Monday, November 24, 2014

Worst year ever?

According to PhilJobs, there are, as of today, 228 active job listings, of which 115 are for TT positions. I count 80 expired ads that are already past deadline, giving us a total of 195 jobs.* Compare that to last year's hiring numbers (again, PhilJobs, so those are self-reported hires, and not likely to represent the actual number) where there were 216 TT hires. Which adds up to fewer jobs this year compared to last year. Possibly a lot fewer. And we are really, really past the point where a significant number of new jobs are going to appear, I should think. The torturously slow trickle is going to get slower. And then stop. First round interviews are already being scheduled. And PFOs are already going out. (This is actually a PFO thread, since a Smoker requested one. But first I'm gonna do some complainin'.)

I still have a couple of applications to get done, but my numbers are very low this year. 17 applications total (although I'm being geographically very, very picky this year). Still, I applied for about 60 jobs last year, and I was being pretty selective then, and this year there are only about 70 jobs total in my AOS (broadly construed).

I don't remember the numbers for my first year -- the year everything went to hell in a handbasket -- 2008/2009. And we were still in the JFP days then, so getting an accurate count was near impossible, but I don't think it was this bad.

On the plus side, my impression is that there are a lot more postdocs and fellowships than in past years.

PFOs. I got one last week.**


*I don't see a way to search PhilJobs for expired ads from the current job season without getting ALL 3,000+ expired ads, so it's possible there are more jobs that are already past deadline and expired. I count 80 such jobs going back to Aug 1, but make no warranties as to the accuracy of my eyesight and counting. Chalmers and Bourget: any chance of getting a search field added to limit searches by date or some such? Please?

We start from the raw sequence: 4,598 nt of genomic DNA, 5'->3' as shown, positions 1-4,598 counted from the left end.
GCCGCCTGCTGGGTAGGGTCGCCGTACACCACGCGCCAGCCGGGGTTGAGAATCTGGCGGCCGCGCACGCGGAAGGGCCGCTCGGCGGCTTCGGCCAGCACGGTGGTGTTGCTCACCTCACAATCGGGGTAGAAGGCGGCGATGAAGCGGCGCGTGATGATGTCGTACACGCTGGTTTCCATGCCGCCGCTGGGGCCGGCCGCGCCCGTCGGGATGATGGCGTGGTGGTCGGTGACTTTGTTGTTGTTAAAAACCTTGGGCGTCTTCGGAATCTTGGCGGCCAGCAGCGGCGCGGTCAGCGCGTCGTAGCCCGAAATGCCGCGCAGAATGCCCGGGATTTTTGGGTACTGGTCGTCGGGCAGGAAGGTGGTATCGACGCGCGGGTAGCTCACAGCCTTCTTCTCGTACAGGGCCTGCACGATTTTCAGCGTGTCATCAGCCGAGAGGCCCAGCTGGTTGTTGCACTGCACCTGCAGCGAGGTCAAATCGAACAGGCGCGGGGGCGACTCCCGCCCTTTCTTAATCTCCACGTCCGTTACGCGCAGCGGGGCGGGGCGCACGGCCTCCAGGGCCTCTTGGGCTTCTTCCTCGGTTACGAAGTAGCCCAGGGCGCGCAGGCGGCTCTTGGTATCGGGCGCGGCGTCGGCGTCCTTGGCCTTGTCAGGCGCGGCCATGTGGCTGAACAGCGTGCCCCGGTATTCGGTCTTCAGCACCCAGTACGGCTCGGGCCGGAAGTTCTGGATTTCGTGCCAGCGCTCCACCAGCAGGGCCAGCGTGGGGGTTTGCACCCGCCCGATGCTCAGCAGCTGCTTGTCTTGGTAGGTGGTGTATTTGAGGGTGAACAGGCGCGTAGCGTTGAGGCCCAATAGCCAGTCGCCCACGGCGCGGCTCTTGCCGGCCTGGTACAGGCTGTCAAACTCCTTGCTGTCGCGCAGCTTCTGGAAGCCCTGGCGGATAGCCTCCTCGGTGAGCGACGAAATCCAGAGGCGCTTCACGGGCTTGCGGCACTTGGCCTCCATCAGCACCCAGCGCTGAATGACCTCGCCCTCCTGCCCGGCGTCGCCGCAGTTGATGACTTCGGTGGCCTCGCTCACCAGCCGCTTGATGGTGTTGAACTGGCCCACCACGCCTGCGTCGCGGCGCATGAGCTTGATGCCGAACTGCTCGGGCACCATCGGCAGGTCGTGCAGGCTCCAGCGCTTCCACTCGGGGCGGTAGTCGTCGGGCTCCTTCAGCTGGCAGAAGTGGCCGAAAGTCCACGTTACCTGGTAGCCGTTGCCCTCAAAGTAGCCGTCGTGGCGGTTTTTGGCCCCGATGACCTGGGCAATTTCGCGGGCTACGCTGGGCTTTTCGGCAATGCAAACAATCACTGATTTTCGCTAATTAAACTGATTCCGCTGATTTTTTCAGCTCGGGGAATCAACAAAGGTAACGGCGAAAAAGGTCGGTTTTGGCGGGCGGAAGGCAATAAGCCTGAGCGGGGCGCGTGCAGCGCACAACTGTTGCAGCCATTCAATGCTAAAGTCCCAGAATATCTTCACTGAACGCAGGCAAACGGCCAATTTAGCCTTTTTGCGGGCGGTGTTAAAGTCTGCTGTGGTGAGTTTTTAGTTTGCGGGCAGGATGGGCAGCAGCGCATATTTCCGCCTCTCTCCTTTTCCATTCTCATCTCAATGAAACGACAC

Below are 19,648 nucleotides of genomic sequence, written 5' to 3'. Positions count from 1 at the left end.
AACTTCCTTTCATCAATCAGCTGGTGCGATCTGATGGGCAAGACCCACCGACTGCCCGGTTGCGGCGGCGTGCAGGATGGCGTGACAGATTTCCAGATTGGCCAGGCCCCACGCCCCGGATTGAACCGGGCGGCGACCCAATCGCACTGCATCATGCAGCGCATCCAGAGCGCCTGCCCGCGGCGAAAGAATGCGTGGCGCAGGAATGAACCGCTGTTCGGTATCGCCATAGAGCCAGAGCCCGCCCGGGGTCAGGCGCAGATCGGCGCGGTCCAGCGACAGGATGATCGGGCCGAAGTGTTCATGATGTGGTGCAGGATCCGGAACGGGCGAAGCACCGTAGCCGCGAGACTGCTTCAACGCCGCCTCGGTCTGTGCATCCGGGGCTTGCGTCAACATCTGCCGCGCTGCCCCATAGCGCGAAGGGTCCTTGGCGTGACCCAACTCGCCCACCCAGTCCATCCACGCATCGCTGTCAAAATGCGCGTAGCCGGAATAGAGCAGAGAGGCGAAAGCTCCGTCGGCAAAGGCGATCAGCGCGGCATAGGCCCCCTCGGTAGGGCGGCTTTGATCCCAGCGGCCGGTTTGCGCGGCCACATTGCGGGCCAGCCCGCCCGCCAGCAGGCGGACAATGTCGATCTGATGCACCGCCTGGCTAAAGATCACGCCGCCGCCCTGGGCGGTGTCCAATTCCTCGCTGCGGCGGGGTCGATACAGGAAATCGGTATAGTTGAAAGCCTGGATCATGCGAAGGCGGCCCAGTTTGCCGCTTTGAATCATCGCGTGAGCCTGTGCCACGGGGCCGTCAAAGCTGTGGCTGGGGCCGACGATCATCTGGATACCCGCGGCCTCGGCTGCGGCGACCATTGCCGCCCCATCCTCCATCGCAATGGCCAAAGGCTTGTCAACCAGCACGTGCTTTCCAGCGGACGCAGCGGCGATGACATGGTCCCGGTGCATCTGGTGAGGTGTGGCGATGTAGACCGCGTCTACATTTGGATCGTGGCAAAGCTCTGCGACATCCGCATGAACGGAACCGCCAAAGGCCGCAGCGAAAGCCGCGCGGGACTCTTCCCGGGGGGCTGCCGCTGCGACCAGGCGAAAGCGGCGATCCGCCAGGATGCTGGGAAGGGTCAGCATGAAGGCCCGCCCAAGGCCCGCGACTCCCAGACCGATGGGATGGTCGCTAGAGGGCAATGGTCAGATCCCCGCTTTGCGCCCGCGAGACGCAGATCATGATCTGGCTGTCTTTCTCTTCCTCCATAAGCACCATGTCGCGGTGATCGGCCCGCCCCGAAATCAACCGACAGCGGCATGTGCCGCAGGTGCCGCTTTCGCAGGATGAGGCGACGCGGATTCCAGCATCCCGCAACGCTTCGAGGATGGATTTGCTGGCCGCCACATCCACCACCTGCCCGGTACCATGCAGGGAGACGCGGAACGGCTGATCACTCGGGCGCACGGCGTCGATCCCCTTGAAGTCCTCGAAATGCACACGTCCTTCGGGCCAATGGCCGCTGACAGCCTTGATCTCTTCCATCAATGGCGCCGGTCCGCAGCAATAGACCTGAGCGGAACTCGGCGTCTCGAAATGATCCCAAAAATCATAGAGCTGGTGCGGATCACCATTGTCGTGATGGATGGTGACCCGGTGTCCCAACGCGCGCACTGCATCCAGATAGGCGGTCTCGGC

** If your PFO indicates how many applications were received, please share that info.

Friday, November 21, 2014

In Support of Cheryl Abbate

Late update: John Protevi writes in to clear up some of my imprecisions in my original post:
[A] few things to correct. McAdams is an associate professor, not a full professor. And there were two students; one asked the question in class, another one pursued the matter after class with the recording and so on.
Thanks for clearing things up, John!

(Don't forget about Zombie's important post about interviews! You can use this as an open thread about the market, too.)

If you've been paying attention to the philosophy blogosphere, then you know that Daily Nous has a post up detailing a "political smear campaign" against a Marquette graduate student, Cheryl Abbate. According to Daily Nous, Abbate made a classroom decision during a discussion of Rawls to head off a discussion about gay marriage that a student attempted to initiate. She had a conversation about this decision with the student outside of class justifying her management of the classroom (that the student recorded and, it appears, lied about recording), and is now being attacked for "censorship" in the classroom by a full professor at her own school.